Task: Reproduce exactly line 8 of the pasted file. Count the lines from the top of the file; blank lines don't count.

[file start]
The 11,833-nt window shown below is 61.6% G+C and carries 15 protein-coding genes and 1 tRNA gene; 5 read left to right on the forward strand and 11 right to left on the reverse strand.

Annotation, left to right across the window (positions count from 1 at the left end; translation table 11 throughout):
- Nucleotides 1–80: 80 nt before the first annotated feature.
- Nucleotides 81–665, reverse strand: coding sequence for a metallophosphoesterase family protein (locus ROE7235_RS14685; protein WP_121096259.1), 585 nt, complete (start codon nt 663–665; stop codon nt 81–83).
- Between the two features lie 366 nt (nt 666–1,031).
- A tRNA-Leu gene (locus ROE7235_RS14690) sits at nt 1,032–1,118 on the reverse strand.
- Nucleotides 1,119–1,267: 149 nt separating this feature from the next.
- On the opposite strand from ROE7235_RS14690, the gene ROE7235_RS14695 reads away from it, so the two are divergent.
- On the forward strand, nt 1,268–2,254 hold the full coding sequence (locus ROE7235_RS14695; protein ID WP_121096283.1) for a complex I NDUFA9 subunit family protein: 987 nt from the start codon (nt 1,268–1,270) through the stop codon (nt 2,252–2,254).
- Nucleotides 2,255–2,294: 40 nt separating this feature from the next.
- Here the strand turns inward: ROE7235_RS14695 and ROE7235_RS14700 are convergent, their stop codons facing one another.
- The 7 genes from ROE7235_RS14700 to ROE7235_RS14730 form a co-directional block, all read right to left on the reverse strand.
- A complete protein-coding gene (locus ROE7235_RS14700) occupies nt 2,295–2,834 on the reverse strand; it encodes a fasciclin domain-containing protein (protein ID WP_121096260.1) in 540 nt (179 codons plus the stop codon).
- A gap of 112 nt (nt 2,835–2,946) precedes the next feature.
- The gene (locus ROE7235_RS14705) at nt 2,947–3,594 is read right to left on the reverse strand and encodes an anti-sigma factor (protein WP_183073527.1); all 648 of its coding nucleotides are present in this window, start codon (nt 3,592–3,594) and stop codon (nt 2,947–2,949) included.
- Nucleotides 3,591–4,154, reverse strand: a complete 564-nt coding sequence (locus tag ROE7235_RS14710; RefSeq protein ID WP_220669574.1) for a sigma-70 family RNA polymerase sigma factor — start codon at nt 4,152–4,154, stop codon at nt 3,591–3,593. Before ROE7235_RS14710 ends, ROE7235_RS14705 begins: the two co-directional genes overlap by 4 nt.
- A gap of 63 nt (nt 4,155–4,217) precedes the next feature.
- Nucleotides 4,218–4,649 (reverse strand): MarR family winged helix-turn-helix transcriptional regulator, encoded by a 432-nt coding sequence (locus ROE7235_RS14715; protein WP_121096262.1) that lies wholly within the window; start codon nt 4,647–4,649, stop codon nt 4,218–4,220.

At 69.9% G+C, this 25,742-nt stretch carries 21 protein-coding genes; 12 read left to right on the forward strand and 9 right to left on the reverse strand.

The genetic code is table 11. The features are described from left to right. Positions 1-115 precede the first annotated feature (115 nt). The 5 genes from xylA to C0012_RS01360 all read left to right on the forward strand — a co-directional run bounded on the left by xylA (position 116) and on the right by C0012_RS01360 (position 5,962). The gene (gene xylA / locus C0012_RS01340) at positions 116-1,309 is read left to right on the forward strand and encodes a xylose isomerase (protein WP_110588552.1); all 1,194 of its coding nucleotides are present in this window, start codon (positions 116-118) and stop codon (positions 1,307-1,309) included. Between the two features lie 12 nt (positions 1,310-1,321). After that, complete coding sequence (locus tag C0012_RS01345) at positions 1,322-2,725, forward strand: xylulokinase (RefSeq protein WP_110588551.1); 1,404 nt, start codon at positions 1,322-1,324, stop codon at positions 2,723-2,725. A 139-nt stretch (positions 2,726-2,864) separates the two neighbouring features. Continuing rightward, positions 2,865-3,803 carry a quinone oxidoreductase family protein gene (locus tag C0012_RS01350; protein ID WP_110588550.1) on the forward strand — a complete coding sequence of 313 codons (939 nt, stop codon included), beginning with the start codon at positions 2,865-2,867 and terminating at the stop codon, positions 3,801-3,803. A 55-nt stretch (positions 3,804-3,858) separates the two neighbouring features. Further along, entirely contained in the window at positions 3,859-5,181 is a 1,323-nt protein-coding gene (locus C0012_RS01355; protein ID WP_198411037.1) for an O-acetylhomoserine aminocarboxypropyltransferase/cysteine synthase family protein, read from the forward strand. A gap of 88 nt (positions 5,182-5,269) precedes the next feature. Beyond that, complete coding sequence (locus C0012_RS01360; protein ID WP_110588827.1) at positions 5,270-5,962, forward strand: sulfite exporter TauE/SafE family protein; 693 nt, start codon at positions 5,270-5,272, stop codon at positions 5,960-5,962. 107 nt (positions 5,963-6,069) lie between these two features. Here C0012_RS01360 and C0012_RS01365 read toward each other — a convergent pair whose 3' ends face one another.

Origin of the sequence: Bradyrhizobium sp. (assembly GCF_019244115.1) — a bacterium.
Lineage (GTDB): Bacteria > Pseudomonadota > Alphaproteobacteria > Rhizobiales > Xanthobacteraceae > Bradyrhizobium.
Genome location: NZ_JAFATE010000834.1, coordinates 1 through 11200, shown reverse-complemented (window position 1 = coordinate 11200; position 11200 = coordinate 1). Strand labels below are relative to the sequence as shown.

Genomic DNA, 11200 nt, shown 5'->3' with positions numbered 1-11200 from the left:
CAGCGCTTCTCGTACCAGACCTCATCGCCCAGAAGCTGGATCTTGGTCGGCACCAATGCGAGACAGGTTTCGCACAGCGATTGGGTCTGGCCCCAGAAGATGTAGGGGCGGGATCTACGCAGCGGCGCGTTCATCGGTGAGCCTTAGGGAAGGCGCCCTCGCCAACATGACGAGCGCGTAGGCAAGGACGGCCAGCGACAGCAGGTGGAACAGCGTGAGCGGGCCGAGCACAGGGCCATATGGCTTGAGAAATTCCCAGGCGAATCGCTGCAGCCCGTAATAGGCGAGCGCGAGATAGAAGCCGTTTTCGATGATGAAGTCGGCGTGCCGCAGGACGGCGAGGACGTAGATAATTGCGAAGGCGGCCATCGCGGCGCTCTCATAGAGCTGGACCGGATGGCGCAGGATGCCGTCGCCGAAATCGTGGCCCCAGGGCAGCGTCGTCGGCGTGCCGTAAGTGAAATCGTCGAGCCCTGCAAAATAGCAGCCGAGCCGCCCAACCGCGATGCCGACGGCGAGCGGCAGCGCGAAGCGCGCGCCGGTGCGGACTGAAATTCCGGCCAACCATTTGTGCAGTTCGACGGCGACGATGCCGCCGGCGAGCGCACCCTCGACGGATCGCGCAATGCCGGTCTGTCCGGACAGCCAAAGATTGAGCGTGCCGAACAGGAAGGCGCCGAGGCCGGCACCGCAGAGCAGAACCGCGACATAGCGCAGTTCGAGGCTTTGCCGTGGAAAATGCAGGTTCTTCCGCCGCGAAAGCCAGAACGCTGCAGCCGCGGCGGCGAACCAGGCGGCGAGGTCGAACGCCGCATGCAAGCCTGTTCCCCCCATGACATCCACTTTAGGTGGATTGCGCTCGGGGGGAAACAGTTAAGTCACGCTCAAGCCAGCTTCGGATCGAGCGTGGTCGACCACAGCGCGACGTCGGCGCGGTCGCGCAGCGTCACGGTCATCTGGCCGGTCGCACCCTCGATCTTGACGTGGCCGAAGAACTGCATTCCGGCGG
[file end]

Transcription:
- On the opposite strand from ROE7235_RS14690, the gene ROE7235_RS14695 reads away from it, so the two are divergent.